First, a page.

The Data Digest: The Values-Based Consumer

If Thursday morning’s controversial tweet from McDonald’s is any indication, brands are no longer safe. I’m not just talking about the threat of a data breach or hack — I’m talking about the threat of consumers who force brands to expose their ethics and beliefs or remain at the mercy of consumer perception and interpretation in a polarized environment. As we’ve seen with other examples of ubiquitous and once universally loved brands like Kellogg’s and L.L. Bean, consumers increasingly judge companies on the basis of their values — and while customers are skeptical of firms that stay silent, they open their wallets for those that champion appealing causes.

Forrester’s Consumer Technographics® data reveals that this is hardly a passing cloud; customers are becoming more aware of — and sensitive to — social issues overall. For instance, more consumers regularly follow politics, read about science, and identify as being environmentally conscious today than in 2014: 

Consumers’ growing demand for transparency around company values is not only about politics. Rather than expecting companies to take a political stand, customers expect them to declare and act on their corporate values whatever they may be — whether related to manufacturing practices, employment conditions, privacy regulations, or environmental commitments. Today’s increasingly empowered consumers, enabled by an attitude of experimentation, sophisticated devices, and infinite connection, have the resources and motivation to learn how companies execute on the values they claim to embody. More than a tagline, customers now believe that company values are reflected in everything a firm does or says — from its hiring practices to strategic partnerships to advertising tone.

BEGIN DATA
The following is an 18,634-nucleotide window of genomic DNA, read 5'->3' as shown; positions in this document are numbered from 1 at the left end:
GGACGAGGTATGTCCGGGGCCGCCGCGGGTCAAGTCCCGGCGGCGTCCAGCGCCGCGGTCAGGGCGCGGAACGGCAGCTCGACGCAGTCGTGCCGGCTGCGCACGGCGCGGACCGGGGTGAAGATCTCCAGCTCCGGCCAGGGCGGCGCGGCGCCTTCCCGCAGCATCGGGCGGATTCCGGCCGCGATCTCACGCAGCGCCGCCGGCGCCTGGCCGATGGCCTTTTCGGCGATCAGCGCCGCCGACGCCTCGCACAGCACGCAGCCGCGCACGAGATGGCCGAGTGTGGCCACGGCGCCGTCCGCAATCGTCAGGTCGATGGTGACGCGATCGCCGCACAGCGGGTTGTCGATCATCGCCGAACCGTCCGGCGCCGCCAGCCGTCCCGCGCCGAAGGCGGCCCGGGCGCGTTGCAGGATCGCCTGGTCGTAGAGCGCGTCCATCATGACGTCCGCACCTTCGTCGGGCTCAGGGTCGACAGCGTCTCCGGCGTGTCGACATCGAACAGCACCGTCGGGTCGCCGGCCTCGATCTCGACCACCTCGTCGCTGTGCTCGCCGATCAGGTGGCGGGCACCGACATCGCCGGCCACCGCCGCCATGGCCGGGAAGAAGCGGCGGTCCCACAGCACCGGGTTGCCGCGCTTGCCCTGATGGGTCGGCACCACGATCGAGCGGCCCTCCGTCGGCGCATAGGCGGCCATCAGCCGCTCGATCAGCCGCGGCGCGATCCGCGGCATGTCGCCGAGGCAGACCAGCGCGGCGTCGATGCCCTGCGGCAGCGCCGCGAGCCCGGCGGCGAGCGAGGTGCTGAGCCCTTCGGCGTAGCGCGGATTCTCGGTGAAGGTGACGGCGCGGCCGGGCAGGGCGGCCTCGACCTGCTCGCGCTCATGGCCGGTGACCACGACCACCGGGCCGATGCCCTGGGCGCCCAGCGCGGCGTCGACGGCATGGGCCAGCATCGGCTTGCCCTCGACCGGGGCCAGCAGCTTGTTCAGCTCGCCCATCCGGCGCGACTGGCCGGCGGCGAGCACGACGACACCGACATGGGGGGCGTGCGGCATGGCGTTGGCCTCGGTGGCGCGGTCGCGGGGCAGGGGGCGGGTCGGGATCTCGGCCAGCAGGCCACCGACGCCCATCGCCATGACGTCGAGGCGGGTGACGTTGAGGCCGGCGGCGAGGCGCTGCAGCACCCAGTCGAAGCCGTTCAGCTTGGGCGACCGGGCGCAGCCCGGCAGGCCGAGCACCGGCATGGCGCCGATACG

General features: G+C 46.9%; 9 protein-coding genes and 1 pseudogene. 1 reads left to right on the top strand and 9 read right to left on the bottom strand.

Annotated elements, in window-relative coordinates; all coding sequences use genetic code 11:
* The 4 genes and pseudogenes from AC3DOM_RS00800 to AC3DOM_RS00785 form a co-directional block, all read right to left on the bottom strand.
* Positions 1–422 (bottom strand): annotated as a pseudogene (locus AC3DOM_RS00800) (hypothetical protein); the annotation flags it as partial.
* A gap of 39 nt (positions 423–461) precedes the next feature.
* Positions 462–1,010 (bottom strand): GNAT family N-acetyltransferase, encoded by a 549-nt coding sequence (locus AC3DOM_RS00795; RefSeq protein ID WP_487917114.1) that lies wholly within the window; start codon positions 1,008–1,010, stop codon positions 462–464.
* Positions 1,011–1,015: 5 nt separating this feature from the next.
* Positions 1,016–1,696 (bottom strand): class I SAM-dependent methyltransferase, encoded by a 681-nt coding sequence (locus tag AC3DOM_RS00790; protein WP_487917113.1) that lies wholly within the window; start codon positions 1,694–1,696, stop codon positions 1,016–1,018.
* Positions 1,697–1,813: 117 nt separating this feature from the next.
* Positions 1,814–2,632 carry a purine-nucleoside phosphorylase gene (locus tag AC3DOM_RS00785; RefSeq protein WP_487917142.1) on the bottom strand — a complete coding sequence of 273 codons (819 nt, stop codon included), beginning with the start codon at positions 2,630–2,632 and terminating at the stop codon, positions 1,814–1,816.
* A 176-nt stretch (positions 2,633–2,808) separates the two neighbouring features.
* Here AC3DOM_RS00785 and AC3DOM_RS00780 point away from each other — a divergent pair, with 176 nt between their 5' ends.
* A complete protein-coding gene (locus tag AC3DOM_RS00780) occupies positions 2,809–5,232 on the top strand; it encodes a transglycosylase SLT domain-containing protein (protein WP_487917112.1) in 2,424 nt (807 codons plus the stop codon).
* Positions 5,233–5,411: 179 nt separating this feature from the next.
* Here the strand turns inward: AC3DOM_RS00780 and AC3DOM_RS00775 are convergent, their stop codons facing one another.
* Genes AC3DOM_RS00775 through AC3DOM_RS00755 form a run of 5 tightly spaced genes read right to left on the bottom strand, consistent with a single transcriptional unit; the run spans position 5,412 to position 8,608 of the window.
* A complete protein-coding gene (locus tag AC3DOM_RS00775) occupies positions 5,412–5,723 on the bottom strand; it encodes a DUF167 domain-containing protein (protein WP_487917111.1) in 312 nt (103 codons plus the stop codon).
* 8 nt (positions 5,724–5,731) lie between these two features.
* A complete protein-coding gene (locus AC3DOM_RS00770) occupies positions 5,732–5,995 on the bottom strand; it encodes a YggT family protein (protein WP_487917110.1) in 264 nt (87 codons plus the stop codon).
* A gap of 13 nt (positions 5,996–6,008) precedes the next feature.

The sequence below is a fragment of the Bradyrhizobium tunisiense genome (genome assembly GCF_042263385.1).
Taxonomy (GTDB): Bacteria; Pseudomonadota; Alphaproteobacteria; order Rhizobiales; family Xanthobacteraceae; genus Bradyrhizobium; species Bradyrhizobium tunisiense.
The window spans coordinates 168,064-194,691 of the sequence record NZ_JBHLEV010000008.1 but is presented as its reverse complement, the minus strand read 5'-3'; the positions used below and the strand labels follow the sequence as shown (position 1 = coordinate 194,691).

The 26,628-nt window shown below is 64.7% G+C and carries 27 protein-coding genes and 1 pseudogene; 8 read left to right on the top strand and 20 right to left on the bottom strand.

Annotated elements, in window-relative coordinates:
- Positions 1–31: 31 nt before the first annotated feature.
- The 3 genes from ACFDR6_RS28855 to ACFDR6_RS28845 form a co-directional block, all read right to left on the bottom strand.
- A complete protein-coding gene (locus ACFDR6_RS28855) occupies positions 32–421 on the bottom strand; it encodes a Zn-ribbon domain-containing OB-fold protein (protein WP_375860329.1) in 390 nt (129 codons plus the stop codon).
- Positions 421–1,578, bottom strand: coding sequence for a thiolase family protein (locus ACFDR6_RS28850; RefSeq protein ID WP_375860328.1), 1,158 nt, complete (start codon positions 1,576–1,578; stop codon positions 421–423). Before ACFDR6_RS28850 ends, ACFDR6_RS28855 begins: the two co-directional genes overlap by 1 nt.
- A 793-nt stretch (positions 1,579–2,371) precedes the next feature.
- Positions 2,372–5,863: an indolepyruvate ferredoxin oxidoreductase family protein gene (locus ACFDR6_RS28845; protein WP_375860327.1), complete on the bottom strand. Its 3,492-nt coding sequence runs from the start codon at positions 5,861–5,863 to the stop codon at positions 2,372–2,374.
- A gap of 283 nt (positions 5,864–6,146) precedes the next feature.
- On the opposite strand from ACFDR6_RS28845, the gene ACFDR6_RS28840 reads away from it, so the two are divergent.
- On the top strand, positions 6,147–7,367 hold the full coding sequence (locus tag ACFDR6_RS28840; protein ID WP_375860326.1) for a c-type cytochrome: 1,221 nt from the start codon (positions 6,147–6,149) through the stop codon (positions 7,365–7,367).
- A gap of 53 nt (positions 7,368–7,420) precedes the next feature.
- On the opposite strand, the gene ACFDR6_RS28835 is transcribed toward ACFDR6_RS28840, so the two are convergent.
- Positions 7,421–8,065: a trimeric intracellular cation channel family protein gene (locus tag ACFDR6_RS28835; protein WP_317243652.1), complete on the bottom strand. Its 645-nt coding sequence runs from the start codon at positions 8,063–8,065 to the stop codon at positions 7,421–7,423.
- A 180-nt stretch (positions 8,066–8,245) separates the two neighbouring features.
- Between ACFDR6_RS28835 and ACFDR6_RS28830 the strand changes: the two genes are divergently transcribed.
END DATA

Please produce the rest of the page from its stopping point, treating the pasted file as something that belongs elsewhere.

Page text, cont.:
So, the race is on for marketing leaders to get smart about when, where, and how to win consumers’ hearts and business through an appeal to values. This requires marketers to develop a deep understanding of consumers’ emotional and psychological needs. As my colleague Dipanjan Chatterjee says in his recent report, “Brands do not just satisfy our material needs; they also speak to our subconscious. The best ones connect to us emotionally in ways that help secure them an unassailable position.” In today’s particularly heated environment, appealing to consumers’ ethics and beliefs can be a minefield. To resonate effectively, marketers must first ask themselves: How can we explain this change in consumer attitude and behavior, what are customers really after, and why?

These are the questions I’ll be exploring in a keynote speech at Forrester’s Consumer Marketing Forum in New York City on April 6 and in my forthcoming report that will be unveiled at the event. I look forward to seeing you there! 

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